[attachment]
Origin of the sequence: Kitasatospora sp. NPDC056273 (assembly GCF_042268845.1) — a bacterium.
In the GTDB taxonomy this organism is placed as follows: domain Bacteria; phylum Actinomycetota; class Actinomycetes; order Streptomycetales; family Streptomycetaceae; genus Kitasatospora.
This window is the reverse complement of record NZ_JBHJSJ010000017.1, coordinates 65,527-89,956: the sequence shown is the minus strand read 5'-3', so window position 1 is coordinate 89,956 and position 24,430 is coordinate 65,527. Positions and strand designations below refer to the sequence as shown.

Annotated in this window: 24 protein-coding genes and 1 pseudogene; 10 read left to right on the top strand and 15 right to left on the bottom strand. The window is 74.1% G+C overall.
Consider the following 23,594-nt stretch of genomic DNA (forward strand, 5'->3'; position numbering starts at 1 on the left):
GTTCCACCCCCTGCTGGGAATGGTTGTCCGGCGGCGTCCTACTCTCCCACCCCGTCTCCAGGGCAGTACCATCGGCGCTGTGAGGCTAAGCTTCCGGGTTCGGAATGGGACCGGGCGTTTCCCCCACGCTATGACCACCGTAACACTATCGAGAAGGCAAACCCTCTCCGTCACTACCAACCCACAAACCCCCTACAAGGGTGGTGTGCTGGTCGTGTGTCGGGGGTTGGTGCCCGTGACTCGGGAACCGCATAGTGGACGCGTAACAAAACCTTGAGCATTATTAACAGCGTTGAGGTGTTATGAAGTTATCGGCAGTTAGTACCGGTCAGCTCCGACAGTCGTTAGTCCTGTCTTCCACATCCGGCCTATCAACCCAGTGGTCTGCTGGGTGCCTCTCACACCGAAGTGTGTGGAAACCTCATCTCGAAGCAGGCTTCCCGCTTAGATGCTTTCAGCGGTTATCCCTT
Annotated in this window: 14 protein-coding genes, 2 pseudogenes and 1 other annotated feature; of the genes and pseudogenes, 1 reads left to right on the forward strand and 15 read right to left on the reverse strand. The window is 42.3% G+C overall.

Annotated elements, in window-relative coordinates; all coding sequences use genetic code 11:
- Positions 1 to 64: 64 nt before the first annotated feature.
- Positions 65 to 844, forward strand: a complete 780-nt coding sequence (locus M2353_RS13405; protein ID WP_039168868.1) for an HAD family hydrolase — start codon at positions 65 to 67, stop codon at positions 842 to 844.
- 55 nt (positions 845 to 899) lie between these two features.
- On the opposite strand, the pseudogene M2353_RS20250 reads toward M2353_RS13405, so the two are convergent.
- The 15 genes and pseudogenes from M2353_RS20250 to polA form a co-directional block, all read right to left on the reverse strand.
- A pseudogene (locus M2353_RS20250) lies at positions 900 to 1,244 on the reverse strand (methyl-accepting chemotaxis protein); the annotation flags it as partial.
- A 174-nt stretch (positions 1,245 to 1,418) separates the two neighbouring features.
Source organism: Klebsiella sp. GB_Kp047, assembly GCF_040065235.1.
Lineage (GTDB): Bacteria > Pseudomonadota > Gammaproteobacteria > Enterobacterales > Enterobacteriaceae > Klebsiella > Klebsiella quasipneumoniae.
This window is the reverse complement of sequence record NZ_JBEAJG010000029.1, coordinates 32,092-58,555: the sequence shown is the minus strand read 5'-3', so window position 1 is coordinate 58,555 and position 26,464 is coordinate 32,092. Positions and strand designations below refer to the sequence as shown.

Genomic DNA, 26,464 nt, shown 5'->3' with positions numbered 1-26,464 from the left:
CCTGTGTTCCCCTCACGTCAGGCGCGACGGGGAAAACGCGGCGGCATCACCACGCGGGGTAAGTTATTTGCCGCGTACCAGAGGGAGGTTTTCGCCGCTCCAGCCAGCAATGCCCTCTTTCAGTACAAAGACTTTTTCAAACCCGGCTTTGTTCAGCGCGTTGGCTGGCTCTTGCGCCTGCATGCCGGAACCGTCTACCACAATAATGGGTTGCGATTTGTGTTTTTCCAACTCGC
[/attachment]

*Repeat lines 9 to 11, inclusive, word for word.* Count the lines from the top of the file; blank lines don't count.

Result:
- Positions 1 to 64: 64 nt before the first annotated feature.
- Positions 65 to 844, forward strand: a complete 780-nt coding sequence (locus M2353_RS13405; protein ID WP_039168868.1) for an HAD family hydrolase — start codon at positions 65 to 67, stop codon at positions 842 to 844.
- 55 nt (positions 845 to 899) lie between these two features.